Chapman on edge - Major League Fishing

Chapman on edge

Kansan leads Chevy Open day two under trying circumstances; Hackney, Namiki set stage for big-time AOY showdown
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Brent Chapman holds up the day's heaviest bass, a 5-14, that handed him the opening-round lead on the Potomac River. Photo by Jennifer Simmons. Angler: Brent Chapman.
June 23, 2005 • Jeff Schroeder • Archives

LA PLATA, Md. – It was a big day at the Potomac River. Not only did Wal-Mart FLW Tour anglers continue to catch a seemingly endless number of five-bass limits, Greg Hackney and Toshinari Namiki lived up to the hype of the much-anticipated finish to the Land O’Lakes Angler of the Year race. The only problem: It’s not finished yet.

Perhaps the most compelling story, however, belonged to Brent Chapman, the pro out of Lake Quivera, Kan. He caught solid limits both days and led the opening round with a two-day weight total of 33 pounds, 10 ounces.

And he did it despite the knowledge that his pregnant wife back home could go into labor at any moment.

“They’re waiting, but they said that she could have it any day this weekend,” Chapman said. “I have people lined up to take my truck and boat home for me so I can fly out of here Saturday night if I need to. Man, I hope she waits.”

With that on his mind, Chapman tallied the heaviest limit out of many on the pro side Thursday, a day in which the wind blew and the weights fell off significantly from day one. Anchored by the day’s Snickers Big Bass – a 5-pound, 14-ounce largemouth – his five bass weighed in at a collective 17-3.

“The key here is just to get the big bites,” he said. “I know that I’m using the right baits and the right techniques. It’s just a matter of getting lucky and getting the right bites.”

Chapman caught some 15 keepers throughout the day, but he caught his limit in the first hour on a shallow-running crankbait. After that, he was free to poke around with some other baits and find a few bigger fish.

“I’ve got two areas and I’m sticking them out,” he said. “I’m just waiting for the fish to move up in there and get it. As long as the tides are moving like this, that’s good.”

That he can even think about tides right now is something of a superhuman effort. Chapman came to the Potomac directly from the BASS event in Wisconsin last week and hasn’t been home – with his new baby on the way any minute – for over two weeks.

“I’m so tired,” he admitted. “It’s been a brutal couple of weeks.”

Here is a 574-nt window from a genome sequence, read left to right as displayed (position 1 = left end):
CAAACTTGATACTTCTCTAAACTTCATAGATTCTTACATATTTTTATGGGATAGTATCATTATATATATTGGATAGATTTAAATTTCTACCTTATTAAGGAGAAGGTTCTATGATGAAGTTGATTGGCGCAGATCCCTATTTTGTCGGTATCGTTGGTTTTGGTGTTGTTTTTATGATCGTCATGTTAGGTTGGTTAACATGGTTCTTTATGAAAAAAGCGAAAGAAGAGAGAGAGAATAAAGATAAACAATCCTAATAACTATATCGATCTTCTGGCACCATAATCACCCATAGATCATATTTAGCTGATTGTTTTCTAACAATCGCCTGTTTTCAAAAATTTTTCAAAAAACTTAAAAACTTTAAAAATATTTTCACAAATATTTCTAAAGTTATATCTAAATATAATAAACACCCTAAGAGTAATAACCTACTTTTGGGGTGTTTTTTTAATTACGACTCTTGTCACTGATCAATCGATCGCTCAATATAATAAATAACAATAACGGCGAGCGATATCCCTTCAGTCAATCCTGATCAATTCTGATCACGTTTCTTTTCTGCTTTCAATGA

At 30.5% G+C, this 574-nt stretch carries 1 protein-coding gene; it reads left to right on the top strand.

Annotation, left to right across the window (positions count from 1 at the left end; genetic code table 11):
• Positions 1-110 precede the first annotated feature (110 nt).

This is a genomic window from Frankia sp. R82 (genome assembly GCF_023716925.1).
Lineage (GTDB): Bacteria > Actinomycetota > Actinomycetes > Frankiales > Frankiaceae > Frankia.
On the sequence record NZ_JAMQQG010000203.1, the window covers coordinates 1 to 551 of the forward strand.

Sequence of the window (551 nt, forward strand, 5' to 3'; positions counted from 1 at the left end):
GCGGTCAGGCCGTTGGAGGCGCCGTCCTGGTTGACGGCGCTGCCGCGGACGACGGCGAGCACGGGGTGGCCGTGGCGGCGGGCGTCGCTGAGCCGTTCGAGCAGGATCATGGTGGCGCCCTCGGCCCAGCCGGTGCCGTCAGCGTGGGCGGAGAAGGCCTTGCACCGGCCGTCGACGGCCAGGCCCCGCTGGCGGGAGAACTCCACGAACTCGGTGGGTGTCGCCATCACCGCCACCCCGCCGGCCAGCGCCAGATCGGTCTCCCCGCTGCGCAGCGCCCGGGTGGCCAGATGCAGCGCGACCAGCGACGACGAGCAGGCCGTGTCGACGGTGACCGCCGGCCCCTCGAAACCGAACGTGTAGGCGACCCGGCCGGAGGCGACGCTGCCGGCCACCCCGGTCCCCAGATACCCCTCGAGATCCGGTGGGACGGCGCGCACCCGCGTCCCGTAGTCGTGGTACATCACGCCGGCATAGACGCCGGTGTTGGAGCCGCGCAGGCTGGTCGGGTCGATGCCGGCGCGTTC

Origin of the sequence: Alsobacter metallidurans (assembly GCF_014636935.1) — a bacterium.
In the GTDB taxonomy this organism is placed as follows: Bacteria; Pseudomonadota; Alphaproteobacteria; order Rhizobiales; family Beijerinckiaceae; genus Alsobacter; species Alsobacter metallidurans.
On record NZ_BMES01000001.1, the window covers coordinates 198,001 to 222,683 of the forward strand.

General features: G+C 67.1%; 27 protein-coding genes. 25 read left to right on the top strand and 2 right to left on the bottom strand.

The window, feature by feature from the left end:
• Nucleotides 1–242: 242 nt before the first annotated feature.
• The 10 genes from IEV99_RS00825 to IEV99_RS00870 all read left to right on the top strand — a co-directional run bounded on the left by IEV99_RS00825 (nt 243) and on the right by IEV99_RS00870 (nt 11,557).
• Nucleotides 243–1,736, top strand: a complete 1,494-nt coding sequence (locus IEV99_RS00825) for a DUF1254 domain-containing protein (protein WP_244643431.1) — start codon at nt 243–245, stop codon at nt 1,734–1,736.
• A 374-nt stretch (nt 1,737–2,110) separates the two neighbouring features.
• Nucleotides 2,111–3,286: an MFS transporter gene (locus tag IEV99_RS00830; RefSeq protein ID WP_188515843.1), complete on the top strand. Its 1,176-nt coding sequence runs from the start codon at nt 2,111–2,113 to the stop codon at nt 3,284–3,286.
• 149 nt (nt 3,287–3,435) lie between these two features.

Pro Michael Iaconelli of Runnemede, N.J., added five bass weighing 14 pounds, 13 ounces to his day one catch of five bass weighing 18 pounds, 12 ounces to finish the opening round in second with 10 bass weighing 33 pounds, 9 ounces.Ike moves up to second

Mike Iaconelli also made the long trek over to the Potomac from Wisconsin last weekend, and it’s paying off for him, as well. The pro from Runnemede, N.J., with a flair for showmanship grabbed the second slot in the opening round with a weight of 33 pounds, 9 ounces.

“The FLW, the Potomac River and big, tidal-water largemouth: I love it, baby!” he said.

He earned his excitement with this one. Despite his success elsewhere, Iaconelli has never made the cut in FLW competition.

“It’s awesome,” said Iaconelli, whose home lake is the Delaware River not far up the coast. “I’ve worked so hard to make one of these the last couple years. Obviously, it’s even a little more rewarding to do it here.”

He said his prior knowledge of that river system – not to mention, this one – has helped him out this week with his run-and-gun tidal pattern.

“Absolutely. My history on the river has come to help me this week, just having knowledge about tidal water and when to keep moving around,” he said. “I have two patterns: one based on high water and one based on low water. It’s like a game. If you show up at just the right time, you can get into the rhythm and timing.”

2005 AOY: It’s Hack vs. Namiki

Breathlessly, fans and fellow anglers waited inside the weigh-in tent for the two stars of the day, Greg Hackney and Toshinari Namiki, to bring up their fish. After they both laid yet another bag full of bowling balls on the scale, it became quickly apparent that the 2005 Angler of the Year race wasn’t over yet.

Hackney, hailing from Gonzales, La., posted a limit weighing 14 pounds, 6 ounces Thursday and ended up in the third slot with a two-day total of 32-10. Still, like many on the water, he found the fishing slower on day two.

“It was a lot tougher on me today. I did lose a lot of quality bites,” said Hackney, who said he caught his high-tide bass with his flipping stick and his low-tide bass by casting a topwater bait over grass. “Yesterday, I caught a lot of fish around the 3-pound range that I didn’t catch today. I caught 20 keepers today; I just didn’t have quite the quality.”

After posting almost 16 1/2 pounds on day one, Tokyo’s Namiki came back with yet another limit weighing 16-1 and slid into fourth place right behind Hackney with an opening-round total of 32-7.